From the February 2008 issue of Wealth Manager Web • Subscribe!

February 1, 2008

For Their Eyes Only

Boys will be boys. Brian Hamburger has a client whose employees used email to conduct "bar-stool" conversations--that is, the kind of conversations that really should be conducted only in bars. "When you go to traditional Wall Street firms, it's still an old boys club, but what once went on around the water cooler is now happening via email," says Hamburger, the managing director of MarketCounsel, a compliance consulting firm in Englewood, N.J. But as this client eventually found out, conducting ribald conversations electronically is not a good idea.

Under Securities and Exchange Commission regulations, electronic communications are subject to the records and retention rules and can be reviewed by regulators. Not all emails need to be retained, but most firms simply archive every email sent or received. The problem, says Hamburger, is that regulators can ask for all saved emails even though not all are subject to the retention rules. And as noted, the content of some emails can be downright embarrassing or even cast the firm in a negative light. Hamburger has had clients whose emails could be interpreted as being racially or sexually discriminatory. One client's emails detailed his extramarital affairs.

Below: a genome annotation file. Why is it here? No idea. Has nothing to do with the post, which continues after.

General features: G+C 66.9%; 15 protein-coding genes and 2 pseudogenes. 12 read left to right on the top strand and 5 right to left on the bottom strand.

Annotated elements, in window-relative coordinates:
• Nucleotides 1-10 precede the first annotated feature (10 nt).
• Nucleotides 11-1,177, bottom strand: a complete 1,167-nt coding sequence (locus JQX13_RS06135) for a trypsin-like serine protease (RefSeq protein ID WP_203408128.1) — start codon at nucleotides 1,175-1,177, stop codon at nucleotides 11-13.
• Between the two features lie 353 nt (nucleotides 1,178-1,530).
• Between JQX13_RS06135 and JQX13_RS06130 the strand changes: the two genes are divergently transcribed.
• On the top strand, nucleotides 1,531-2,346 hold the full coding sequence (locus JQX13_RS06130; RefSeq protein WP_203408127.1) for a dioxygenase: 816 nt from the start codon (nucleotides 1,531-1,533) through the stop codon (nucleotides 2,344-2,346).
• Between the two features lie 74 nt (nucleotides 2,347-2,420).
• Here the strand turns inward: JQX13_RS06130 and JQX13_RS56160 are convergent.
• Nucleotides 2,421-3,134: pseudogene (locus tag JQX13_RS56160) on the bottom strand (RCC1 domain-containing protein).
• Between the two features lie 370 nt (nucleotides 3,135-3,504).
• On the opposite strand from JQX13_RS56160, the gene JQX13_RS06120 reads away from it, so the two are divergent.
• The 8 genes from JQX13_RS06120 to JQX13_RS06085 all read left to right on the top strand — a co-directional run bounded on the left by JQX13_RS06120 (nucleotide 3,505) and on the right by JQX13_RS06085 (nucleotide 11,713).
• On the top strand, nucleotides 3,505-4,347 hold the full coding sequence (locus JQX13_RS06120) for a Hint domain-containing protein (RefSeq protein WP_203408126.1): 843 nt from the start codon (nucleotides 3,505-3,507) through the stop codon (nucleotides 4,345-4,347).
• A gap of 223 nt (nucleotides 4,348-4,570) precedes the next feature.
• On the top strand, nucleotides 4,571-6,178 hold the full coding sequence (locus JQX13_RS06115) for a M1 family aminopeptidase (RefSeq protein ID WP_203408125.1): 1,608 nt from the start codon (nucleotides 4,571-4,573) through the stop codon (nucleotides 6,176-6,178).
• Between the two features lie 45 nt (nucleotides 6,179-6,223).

In addition to emails and instant messaging, many financial advisors are now setting up blogs, posting videos on YouTube.com and downloading to audio sharing sites such as PodcastAlley.com and Podcast.net. The reason is obvious: Going electronic allows advisors to reach out to current clients and find new ones According to the Pew Internet & American Life Project, in 2006, 73 percent of American adults--approximately 174 million people--used the Internet. Pew surveys show that 90 percent of Internet users use email.

But SEC compliance rules were drafted in the age of snail mail, telephones and face-to-face meetings. New communications technologies are creating enormous challenges for advisors just to keep up with compliance risks. And it's even harder than ever for small firms to keep up on a day-to-day basis, says Gary Watkins, a partner in ACA Compliance Group in Richmond, Va. Adds Matt Smith, president of LiveOffice LLC in Torrance, Calif.: The number-one challenge in the industry today is advisors' knowing what the retention requirements are with respect to electronic communications and fulfilling those requirements.

Contributing to the challenge is the fact that there is no official guidance from the SEC. The commission is supposedly working on guidance regarding electronic communications, but has not yet announced when that guidance will be issued, says Watkins. Meanwhile, SEC staff has indicated that both email and instant messaging are subject to the books and records rules, although it is permissible to delete spam.